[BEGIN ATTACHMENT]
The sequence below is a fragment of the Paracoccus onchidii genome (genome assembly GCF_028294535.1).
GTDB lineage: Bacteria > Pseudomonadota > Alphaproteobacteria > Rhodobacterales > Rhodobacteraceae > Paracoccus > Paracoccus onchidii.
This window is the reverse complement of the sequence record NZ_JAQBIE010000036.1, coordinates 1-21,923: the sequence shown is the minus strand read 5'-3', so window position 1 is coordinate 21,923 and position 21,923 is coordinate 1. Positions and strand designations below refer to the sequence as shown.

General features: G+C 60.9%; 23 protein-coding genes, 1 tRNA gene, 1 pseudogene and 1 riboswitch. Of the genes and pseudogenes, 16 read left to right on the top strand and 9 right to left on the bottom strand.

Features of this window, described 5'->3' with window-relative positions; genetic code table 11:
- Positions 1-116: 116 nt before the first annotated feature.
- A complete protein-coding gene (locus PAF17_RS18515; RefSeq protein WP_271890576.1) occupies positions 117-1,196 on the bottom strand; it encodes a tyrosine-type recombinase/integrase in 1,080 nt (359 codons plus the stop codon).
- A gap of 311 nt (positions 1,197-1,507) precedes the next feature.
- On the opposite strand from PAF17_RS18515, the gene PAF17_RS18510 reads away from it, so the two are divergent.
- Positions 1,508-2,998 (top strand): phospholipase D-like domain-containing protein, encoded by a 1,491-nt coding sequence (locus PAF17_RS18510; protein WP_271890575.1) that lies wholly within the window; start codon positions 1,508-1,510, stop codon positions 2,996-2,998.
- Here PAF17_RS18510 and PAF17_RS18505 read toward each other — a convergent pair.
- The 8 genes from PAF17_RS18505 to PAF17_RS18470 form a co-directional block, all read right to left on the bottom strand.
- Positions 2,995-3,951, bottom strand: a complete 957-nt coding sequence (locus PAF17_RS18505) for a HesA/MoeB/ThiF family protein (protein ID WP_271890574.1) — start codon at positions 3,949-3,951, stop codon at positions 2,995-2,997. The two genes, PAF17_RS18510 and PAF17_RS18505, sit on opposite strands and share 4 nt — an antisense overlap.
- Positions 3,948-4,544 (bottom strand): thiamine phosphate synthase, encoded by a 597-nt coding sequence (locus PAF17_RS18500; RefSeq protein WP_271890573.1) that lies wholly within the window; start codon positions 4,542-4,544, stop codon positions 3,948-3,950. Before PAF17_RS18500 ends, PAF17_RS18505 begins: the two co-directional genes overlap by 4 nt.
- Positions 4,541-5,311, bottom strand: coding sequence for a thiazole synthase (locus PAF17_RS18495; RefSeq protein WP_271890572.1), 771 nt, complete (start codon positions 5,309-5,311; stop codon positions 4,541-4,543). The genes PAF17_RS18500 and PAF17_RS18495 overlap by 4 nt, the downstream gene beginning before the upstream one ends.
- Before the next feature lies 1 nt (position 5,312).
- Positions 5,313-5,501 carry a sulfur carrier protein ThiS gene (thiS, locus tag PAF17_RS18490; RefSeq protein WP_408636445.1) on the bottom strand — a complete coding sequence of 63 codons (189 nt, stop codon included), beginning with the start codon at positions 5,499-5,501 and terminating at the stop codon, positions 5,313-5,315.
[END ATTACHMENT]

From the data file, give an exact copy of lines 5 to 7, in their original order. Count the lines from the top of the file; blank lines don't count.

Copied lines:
Features of this window, described 5'->3' with window-relative positions; genetic code table 11:
- Positions 1-116: 116 nt before the first annotated feature.
- A complete protein-coding gene (locus PAF17_RS18515; RefSeq protein WP_271890576.1) occupies positions 117-1,196 on the bottom strand; it encodes a tyrosine-type recombinase/integrase in 1,080 nt (359 codons plus the stop codon).